Growing as an Apprentice
Anyone who wants to be a physicist or a Marine or an electrician will become part of an organization (a university, or a Boot Camp, or a technical institute, say) which will train them to that end, and that organization will be explicit and up-front regarding not only their expectations (“this is what it means to be a Marine;” or, “this is what a good electrician should be able to do”), but their methods for fulfilling those expectations. They will make clear both the requirements and the training entailed. Then they will ask them if they still want to go through with it. The church should be no different. (And this is exactly what the church, in its historically most vibrant forms, has always done.)
That said, we need to be able to identify the basics of what we understand a follower of Jesus to look like, and the practices it would be formed around. This understanding must consider the ways Jesus apprenticed his followers. It could be suggested that Jesus’ discipleship was very holistic. It wasn’t just about inward personal piety, nor was it just about outward evangelism and social action. Apprenticeship with Jesus was both an Inward and Outward approach.
With that in mind, we would suggest there are eight areas – four inward, four outward. That’s not to say there couldn’t be other areas, or different ways of arranging things. But, taking our best shot at it, we think the following eight areas sum up what it is to be an apprentice of Jesus.
First, we would seek to live as the people of God. Jesus instructs us to “worship the Lord with all your soul, mind and strength” (Mark 12:30, see also Deuteronomy 6:4-5). Throughout Scripture obedience to that command has been the mark of the people of God. It is a surrendered heart . . . saying “no” to competing gods (idols) – ex. materialism, power, consumerism, status, greed, sex – and turning with love and adoration to the one true God as revealed in Christ Jesus. We would help people understand what following Jesus in a “surrendered way” looks like. We would also focus on the different aspects of worship – it’s more than singing songs. True worship entails how we use our money and how we approach work, etc. Unless we are becoming the people of God in worship, much of our life together will be lived on the surface of things, and we will not truly experience life in the kingdom as Jesus has promised us.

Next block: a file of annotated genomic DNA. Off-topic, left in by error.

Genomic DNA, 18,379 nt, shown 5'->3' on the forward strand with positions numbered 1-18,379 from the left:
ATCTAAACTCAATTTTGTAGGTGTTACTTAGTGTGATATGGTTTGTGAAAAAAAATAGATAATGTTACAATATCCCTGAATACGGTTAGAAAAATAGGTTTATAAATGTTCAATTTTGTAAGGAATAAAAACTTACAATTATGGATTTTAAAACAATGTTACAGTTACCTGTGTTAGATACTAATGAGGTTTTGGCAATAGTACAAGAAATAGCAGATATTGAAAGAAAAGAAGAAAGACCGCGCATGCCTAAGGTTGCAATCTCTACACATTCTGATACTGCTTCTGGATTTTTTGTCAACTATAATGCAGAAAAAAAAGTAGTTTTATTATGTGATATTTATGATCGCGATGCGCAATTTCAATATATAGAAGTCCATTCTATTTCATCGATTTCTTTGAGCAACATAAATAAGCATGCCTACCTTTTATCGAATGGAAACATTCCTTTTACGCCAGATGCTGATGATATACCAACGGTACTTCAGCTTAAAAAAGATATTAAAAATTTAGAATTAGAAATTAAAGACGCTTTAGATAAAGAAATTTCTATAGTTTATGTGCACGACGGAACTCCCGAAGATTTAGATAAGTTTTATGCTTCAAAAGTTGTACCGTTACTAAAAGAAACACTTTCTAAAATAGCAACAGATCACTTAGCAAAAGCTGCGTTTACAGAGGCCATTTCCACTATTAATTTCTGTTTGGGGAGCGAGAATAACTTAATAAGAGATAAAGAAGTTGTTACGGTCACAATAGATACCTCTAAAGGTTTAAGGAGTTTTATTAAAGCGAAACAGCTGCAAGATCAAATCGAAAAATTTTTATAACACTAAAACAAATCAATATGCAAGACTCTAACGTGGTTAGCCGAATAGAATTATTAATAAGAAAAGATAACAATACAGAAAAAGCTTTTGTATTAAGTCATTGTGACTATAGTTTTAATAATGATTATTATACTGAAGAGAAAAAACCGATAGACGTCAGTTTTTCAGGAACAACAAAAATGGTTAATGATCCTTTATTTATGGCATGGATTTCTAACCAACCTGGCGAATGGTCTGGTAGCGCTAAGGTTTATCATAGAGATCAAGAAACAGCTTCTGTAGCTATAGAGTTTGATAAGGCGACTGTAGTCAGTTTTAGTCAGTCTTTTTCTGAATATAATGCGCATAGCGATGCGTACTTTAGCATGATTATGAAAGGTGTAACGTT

Second, we would seek to be people of prayer. We would consider learning how to pray, and growing in the discipline of prayer, of paramount importance. At the end of the day, prayer is probably the most important thing we can learn to do as disciples, because the deepest kinds of inner transformation, as well as calls to action, flow out of it. We would value cultivating those who have particular calls to prayer, and have those who are long-practiced in learning how to pray teaching others. We would help people learn to pray corporately and personally, and using various methods. We would value the contemplative life, and seek to recover its expression in the modern church. We would try to create space for it in meetings, and on retreats. We would train in various kinds of prayer – intercession, listening to God for ourselves and for others, as well as praying for the sick, and for demonic deliverance.
Third, we would seek to have scripture play a central role in the life of the community, with a particular emphasis on the New Testament and life of Jesus. We would study it together, seek to imaginatively inhabit its world, listen for the voice of the Spirit speaking to us in it. We would understand faithfulness to Jesus as a commitment to intentional reading of Scripture, memorizing and meditating on it. This means we need to have contexts in which, beyond Sunday services, we’re equipping people to work with Scripture. We will not have the spiritual depth God calls his church to without raising the level of Biblical literacy among the church as a whole.
Fourth, we would seek to submit to the Holy Spirit and His leadings as seen in the book of Acts and most of the NT letters. This means we need to have contexts where people are introduced to the Person and working of the Holy Spirit. We would help people learn how to discern the Holy Spirit’s voice for daily living, to trust Him as our Counselor, to understand His role in transforming our lives, to see His presence in the world today and to move in His supernatural power.